11. "The World Health Organization (WHO)Trusted Source notes that bacteria are rapidly killed at temperatures above 149°F (65°C). This temperature is below that of boiling water or even a simmer."
  12. I'm not being mean. Just trying to get you pointed in the right direction.
  13. pls stop bieng mean im only 10 and i just started
  14. Sounds like you got a bad infestation. Just keep treating until you don’t see them anymore. These are a pain in the @&$... haha see what I did there? Hopefully they clear up soon. Good luck.
  15. The weather in the Midwest hasn't been my friend this week but I finally got the tank cleaned for the most part so I can hopefully silicone Saturday morning and fill test next week! Will post pictures soon!
  16. I had the same questions but felt awkward asking if it was too personal. I was curious as well if the co-op bought the property and then you leased the home or how that process went since the studio is part of the business/brand but the home is for personal use. Also want to know how much from the old studio is being brought over to the new studio.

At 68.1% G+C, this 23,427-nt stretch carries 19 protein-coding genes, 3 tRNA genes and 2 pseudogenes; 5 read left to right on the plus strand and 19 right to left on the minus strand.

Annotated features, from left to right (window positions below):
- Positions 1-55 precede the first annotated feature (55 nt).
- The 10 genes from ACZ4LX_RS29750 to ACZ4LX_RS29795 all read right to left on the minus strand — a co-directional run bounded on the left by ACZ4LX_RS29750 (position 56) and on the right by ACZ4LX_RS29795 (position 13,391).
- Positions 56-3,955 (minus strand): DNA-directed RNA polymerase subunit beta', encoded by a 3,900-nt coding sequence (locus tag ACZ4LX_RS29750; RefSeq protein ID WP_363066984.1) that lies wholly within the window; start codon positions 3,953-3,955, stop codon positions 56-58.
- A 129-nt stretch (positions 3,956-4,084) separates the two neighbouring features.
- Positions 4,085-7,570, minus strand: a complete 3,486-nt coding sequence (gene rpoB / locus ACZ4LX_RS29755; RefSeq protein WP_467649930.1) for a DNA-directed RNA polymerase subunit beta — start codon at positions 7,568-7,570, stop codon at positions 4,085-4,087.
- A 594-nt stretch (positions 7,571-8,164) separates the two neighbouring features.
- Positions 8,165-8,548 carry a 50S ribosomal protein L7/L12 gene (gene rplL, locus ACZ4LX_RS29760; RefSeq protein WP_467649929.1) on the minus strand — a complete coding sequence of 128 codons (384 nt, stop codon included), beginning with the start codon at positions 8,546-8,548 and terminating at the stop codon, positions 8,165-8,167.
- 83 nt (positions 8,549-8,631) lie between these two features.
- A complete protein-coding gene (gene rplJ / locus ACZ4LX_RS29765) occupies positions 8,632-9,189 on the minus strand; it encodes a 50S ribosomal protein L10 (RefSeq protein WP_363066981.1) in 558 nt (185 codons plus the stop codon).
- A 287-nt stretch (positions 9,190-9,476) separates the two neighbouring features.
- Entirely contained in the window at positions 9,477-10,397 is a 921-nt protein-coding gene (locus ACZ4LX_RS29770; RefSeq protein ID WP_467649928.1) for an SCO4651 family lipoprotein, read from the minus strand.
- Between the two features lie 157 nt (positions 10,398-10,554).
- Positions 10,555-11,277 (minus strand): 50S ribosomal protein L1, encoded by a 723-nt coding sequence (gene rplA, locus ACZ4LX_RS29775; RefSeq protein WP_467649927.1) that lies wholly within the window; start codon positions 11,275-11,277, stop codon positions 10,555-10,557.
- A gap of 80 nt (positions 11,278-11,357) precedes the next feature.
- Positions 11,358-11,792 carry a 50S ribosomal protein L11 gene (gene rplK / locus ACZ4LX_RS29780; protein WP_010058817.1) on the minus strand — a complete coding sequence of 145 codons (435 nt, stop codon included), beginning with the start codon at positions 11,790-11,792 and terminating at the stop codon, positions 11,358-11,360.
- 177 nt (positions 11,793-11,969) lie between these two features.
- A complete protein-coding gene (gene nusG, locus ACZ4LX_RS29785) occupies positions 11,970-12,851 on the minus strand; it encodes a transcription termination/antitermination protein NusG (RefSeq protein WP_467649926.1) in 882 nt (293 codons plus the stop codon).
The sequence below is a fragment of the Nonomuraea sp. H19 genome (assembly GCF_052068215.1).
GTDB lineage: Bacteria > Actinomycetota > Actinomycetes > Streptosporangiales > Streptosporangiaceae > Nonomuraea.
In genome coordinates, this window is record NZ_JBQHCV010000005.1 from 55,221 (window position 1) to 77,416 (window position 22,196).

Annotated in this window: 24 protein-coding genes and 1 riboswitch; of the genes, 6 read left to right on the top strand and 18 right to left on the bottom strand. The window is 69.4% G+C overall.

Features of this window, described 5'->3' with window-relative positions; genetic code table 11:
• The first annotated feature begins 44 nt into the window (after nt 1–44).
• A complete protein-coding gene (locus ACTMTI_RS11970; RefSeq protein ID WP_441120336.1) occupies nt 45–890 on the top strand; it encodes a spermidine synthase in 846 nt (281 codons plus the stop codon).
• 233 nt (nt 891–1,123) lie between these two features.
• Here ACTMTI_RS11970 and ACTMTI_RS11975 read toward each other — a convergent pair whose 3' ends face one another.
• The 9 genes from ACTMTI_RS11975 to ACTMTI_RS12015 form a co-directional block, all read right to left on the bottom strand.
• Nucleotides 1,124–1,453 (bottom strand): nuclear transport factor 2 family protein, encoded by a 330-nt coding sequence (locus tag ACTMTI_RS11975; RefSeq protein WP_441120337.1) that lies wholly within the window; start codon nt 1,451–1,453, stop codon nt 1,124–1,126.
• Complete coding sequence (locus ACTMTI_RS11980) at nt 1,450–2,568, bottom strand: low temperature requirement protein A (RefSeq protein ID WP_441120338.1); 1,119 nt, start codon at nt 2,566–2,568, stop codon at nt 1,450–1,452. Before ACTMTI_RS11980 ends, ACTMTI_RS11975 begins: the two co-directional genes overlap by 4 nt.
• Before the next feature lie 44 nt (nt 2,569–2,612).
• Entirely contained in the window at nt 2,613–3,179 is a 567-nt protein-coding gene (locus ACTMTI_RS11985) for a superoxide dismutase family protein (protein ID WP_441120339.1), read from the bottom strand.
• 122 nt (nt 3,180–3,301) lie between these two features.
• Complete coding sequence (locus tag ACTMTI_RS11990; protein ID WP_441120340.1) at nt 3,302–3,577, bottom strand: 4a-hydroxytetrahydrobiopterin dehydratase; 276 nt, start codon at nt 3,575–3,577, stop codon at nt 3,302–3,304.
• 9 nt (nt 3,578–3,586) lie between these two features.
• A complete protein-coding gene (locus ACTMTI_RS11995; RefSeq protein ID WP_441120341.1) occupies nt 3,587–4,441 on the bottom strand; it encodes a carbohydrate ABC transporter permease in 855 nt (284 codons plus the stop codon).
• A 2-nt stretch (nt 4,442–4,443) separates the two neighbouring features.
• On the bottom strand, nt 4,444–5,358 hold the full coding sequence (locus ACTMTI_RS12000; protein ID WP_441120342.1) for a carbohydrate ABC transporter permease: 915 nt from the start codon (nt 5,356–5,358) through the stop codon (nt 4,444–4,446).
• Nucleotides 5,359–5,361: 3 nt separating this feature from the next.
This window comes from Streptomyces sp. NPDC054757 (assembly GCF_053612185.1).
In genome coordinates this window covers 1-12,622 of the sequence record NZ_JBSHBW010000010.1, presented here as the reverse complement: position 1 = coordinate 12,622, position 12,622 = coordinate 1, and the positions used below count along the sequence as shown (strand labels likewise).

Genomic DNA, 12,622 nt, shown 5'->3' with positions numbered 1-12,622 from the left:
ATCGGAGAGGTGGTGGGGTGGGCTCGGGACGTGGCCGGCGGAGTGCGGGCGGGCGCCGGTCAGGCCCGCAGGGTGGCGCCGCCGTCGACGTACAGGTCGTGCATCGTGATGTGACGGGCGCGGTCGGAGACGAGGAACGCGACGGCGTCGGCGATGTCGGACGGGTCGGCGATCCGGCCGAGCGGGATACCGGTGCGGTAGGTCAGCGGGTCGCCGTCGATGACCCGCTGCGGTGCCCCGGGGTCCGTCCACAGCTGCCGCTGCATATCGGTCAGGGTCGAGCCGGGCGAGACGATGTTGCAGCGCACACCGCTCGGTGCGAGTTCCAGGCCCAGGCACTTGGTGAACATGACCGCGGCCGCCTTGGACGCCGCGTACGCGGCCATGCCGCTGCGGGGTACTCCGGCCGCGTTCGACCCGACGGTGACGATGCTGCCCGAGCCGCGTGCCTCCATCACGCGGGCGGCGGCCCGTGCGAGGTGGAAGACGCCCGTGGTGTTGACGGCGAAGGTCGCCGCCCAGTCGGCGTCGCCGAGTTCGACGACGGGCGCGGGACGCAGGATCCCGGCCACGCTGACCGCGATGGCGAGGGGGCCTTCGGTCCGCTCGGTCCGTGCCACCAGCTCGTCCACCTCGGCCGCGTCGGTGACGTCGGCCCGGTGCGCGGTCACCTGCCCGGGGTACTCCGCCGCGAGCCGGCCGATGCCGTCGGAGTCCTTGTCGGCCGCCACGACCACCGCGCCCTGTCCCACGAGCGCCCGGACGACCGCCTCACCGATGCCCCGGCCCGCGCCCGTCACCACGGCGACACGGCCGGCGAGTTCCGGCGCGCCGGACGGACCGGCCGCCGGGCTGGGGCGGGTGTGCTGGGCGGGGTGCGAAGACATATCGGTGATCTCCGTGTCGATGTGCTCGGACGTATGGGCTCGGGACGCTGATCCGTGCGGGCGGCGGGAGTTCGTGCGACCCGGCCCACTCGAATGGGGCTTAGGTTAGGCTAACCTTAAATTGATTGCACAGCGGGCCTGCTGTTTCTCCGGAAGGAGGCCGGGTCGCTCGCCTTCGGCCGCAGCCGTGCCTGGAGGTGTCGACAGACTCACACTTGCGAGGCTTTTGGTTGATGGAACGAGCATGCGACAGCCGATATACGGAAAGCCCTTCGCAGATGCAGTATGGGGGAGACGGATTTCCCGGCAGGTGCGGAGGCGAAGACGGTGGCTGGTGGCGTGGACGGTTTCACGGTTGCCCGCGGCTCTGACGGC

17. 1. Provide Enough Space. One of the most important aspects of caring for a fish is ensuring it has sufficient space. 2. Keep the Water Balanced. 3.Create a Comfortable Environment. 4. Feed Your Fish a Balanced Diet. 5. Clean the Tank Regularly.
  18. Seriously? 75.2F Again, a peer reviewed paper please.
  19. I have not figured it out either but I did reach out to the developer to get the question answered. Nice thing as a tester you can give feedback to them for improvements. Doesn't mean they will do it but I am sure the more people that ask for a change it will likely happen.